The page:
English cricket is in a state of mourning. Recent weeks could best be described as a farce and if England harbour any chance of regaining the ashes come the summer, it is a period both the players and coaching staff should look to put behind them. One man in particular will be looking to rebuild his reputation following this inexplicable public dispute. Kevin Pietersen has certainly seen better days and the only way he can begin his equinox is by knuckling down, keeping as low a profile as possible, and proving to his teammates he is capable of moving on by performances both in training and on the cricket field. At this stage in time, the jury is still out on K.P. the man; however, his calibre as a cricketer is without question. This is the route he should pursue for public salvation. The one thing stopping him? The same thing that hindered Hitler, Stalin and Mugabe. Pride.
There is an argument in sport that if you were to take away the one part of an individual’s personality that keeps it ticking, it would hinder them when they cross the white line. Countless times Sir Alex Ferguson has said of his tenacious forward Wayne Rooney that if he were to quell his appetite for the game, and channel his aggression away from the sport, it would lead to Rooney being half the player. Although Pietersen does not possess such an aggressive quality as Rooney, or Andrew Flintoff for that matter, he has this individualism and roaming spirit that needs to be unleashed. Who can forget his reverse sweep that went for six against Sri Lanka at Edgbaston in the second test in 2006? Pure genius (sigh). Such maverick skill, so unconventional and difficult to execute, is rarely seen and was rightly celebrated.
Is such a personality suitable for the role as England cricket captain, one might ask? I would be inclined to suggest it is not. But what makes a captain? Strength of character is an attribute I would bring to the table. KP certainly has this; the public dispute with Moores proves he is firm in his thinking. It is just rather ironic that he has given up the captaincy to stick with such beliefs. Excellence in the particular field one is leading, and there is no questioning Pietersen excels at the sport. Leadership, and until this fiasco I would say he showed glimmers in his short spell. Leading his team out to India despite the security concerns following the tragic terrorist scenes in Mumbai was no easy course of action, and this brings me onto my next attribute: bravery. Such an act proves he is willing to fight for his adopted county when needs must.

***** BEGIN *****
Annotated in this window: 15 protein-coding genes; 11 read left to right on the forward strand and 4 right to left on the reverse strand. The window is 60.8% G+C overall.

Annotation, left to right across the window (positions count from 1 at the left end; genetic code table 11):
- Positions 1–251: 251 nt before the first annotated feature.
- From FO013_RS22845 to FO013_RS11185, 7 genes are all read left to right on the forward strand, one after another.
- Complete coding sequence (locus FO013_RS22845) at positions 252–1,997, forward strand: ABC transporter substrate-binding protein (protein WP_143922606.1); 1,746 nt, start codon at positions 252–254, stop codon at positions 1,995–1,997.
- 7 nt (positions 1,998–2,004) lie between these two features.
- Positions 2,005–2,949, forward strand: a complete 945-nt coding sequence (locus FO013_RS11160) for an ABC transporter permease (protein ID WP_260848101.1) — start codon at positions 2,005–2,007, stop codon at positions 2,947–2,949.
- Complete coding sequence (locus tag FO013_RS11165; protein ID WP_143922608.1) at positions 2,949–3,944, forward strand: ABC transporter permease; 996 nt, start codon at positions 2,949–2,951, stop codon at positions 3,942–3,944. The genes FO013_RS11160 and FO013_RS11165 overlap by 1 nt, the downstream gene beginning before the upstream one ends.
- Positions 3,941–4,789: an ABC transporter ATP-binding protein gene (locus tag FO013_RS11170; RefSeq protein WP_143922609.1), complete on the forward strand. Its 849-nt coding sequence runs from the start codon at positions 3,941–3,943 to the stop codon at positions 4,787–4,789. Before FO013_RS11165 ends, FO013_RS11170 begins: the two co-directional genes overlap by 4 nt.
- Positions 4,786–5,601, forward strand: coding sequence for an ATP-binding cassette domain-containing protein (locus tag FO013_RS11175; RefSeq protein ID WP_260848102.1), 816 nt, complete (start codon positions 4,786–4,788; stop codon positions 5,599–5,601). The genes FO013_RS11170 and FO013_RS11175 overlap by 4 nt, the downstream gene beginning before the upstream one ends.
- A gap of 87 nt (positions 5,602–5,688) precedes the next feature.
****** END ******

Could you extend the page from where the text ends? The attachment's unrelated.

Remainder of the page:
Loyalty is the final quality Pietersen offers when dissecting this individual’s worth in the England fold. His allegiance to England, born from his displeasure at the racial quota system in place in the South African national side, is unquestionable. In the 2004-05 tour of Zimbabwe, several players voiced their disapproval with Robert Mugabe’s regime. Steve Harmison withdrew for “sporting and political reasons”, whilst Freddie Flintoff, after voicing is concerns with the moral justifications behind the tour, was “rested”. Pietersen jumped at the chance to represent England and, in the face of adversity, hit an average of 104 in the five match ODI series, helping England to a 4-0 series whitewash. In his first encounters against South Africa, only called into the squad following injury to the aforementioned Flintoff, KP was subjected to boos and catcalls from hostile wherever he played. Labelled a traitor he said:
“I knew I was going to cop a lot of stick...I expected stick at the start of the innings, and I'm sure it will carry on through the whole series. But I just sat back and laughed at the opposition, with their swearing and 'traitor' remarks... some of them can hardly speak English. My affiliation is with England... In fact, I'm going to get one of (Darren) Gough's tattoos with three lions and my number underneath...No one can say I'm not English”
Enough said on allegiance.
Despite such a strong loyalty and commitment to the England cause, making him a prime candidate to replace Michael Vaughan last summer, there are elements of his character which made him a dubious decision for captaincy. Teamwork is a quality a captain must have in abundance and despite spectators not being afforded the luxury of the England dressing room, Pietersen’s character suggests he is at his best as an individual. He plays to the rhythm of his own tune and what this fiasco proves is that he cannot cope with the pressures of leading a group.
Professionalism is another element which has been open to question with Pietersen. Whilst rumours of a rift between the England captain and coach surfaced this winter, KP was sunning himself in southern Africa. Instead of sorting out the indifferences that were obviously apparent man to man, face to face with Moores, Pietersen seemingly looked to avoid the situation, leaving it to simmer until it reached an irreconcilable boiling point.
Kevin Pietersen is a world class cricketer, both in test cricket and in the shorter forms of the game. His indifferences with Peter Moores exploded onto the public radar recently and the repercussions are still being felt. Andrew Strauss will lead England forward, and one hopes such a kerfuffle will not hinder the team too much as the Ashes approach. If England are to get the best out of its star, it will be as a squad player, rather than as captain. For Pietersen, this may well end up being the best thing to have happened to him, as the shackles of captaincy have been lifted. Expect fireworks the next time he pulls on the three lions jersey, for he more than anyone will be looking to set the record straight. England and cricket fans the world over will be hoping for more magic over the coming years from this nonconformist. However, he must put aside his differences with the ECB and look to the future if this is to be the case.